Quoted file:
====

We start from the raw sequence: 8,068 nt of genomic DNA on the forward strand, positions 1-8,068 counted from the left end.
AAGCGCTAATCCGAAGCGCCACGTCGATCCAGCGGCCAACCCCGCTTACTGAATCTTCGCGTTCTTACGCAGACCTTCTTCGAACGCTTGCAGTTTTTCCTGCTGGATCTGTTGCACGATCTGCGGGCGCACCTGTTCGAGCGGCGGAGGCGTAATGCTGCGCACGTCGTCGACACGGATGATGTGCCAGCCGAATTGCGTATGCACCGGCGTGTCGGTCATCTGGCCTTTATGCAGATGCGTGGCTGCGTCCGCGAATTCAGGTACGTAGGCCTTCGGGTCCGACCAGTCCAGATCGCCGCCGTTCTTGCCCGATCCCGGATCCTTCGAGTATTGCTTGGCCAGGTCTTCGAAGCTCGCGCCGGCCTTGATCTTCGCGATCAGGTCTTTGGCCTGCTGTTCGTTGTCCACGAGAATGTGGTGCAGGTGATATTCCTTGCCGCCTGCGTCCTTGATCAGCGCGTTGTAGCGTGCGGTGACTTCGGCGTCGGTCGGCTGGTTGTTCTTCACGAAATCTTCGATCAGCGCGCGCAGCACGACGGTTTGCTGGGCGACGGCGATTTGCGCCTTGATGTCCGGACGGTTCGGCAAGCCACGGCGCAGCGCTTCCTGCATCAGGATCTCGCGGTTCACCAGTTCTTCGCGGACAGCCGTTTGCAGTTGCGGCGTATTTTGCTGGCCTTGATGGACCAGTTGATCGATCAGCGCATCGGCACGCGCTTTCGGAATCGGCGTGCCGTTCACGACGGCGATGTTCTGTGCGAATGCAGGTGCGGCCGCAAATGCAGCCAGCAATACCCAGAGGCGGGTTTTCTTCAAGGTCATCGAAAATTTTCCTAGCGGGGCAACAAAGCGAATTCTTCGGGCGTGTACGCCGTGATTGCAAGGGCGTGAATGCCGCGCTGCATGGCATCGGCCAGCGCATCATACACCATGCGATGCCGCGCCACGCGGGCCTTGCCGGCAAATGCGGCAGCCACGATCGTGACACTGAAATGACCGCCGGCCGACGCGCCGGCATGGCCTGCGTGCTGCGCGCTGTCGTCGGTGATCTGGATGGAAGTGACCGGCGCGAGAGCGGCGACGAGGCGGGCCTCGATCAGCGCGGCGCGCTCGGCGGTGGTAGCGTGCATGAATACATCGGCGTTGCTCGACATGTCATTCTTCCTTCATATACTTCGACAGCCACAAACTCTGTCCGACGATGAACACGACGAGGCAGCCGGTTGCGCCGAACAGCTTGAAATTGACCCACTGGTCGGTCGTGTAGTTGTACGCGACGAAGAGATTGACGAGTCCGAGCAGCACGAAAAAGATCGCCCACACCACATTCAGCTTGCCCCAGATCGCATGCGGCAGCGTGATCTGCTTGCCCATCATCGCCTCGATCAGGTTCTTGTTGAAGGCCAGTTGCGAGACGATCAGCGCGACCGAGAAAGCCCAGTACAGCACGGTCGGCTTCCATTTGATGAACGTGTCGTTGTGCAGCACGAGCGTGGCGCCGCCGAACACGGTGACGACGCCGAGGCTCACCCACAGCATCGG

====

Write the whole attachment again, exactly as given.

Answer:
We start from the raw sequence: 8,068 nt of genomic DNA on the forward strand, positions 1-8,068 counted from the left end.
AAGCGCTAATCCGAAGCGCCACGTCGATCCAGCGGCCAACCCCGCTTACTGAATCTTCGCGTTCTTACGCAGACCTTCTTCGAACGCTTGCAGTTTTTCCTGCTGGATCTGTTGCACGATCTGCGGGCGCACCTGTTCGAGCGGCGGAGGCGTAATGCTGCGCACGTCGTCGACACGGATGATGTGCCAGCCGAATTGCGTATGCACCGGCGTGTCGGTCATCTGGCCTTTATGCAGATGCGTGGCTGCGTCCGCGAATTCAGGTACGTAGGCCTTCGGGTCCGACCAGTCCAGATCGCCGCCGTTCTTGCCCGATCCCGGATCCTTCGAGTATTGCTTGGCCAGGTCTTCGAAGCTCGCGCCGGCCTTGATCTTCGCGATCAGGTCTTTGGCCTGCTGTTCGTTGTCCACGAGAATGTGGTGCAGGTGATATTCCTTGCCGCCTGCGTCCTTGATCAGCGCGTTGTAGCGTGCGGTGACTTCGGCGTCGGTCGGCTGGTTGTTCTTCACGAAATCTTCGATCAGCGCGCGCAGCACGACGGTTTGCTGGGCGACGGCGATTTGCGCCTTGATGTCCGGACGGTTCGGCAAGCCACGGCGCAGCGCTTCCTGCATCAGGATCTCGCGGTTCACCAGTTCTTCGCGGACAGCCGTTTGCAGTTGCGGCGTATTTTGCTGGCCTTGATGGACCAGTTGATCGATCAGCGCATCGGCACGCGCTTTCGGAATCGGCGTGCCGTTCACGACGGCGATGTTCTGTGCGAATGCAGGTGCGGCCGCAAATGCAGCCAGCAATACCCAGAGGCGGGTTTTCTTCAAGGTCATCGAAAATTTTCCTAGCGGGGCAACAAAGCGAATTCTTCGGGCGTGTACGCCGTGATTGCAAGGGCGTGAATGCCGCGCTGCATGGCATCGGCCAGCGCATCATACACCATGCGATGCCGCGCCACGCGGGCCTTGCCGGCAAATGCGGCAGCCACGATCGTGACACTGAAATGACCGCCGGCCGACGCGCCGGCATGGCCTGCGTGCTGCGCGCTGTCGTCGGTGATCTGGATGGAAGTGACCGGCGCGAGAGCGGCGACGAGGCGGGCCTCGATCAGCGCGGCGCGCTCGGCGGTGGTAGCGTGCATGAATACATCGGCGTTGCTCGACATGTCATTCTTCCTTCATATACTTCGACAGCCACAAACTCTGTCCGACGATGAACACGACGAGGCAGCCGGTTGCGCCGAACAGCTTGAAATTGACCCACTGGTCGGTCGTGTAGTTGTACGCGACGAAGAGATTGACGAGTCCGAGCAGCACGAAAAAGATCGCCCACACCACATTCAGCTTGCCCCAGATCGCATGCGGCAGCGTGATCTGCTTGCCCATCATCGCCTCGATCAGGTTCTTGTTGAAGGCCAGTTGCGAGACGATCAGCGCGACCGAGAAAGCCCAGTACAGCACGGTCGGCTTCCATTTGATGAACGTGTCGTTGTGCAGCACGAGCGTGGCGCCGCCGAACACGGTGACGACGCCGAGGCTCACCCACAGCATCGG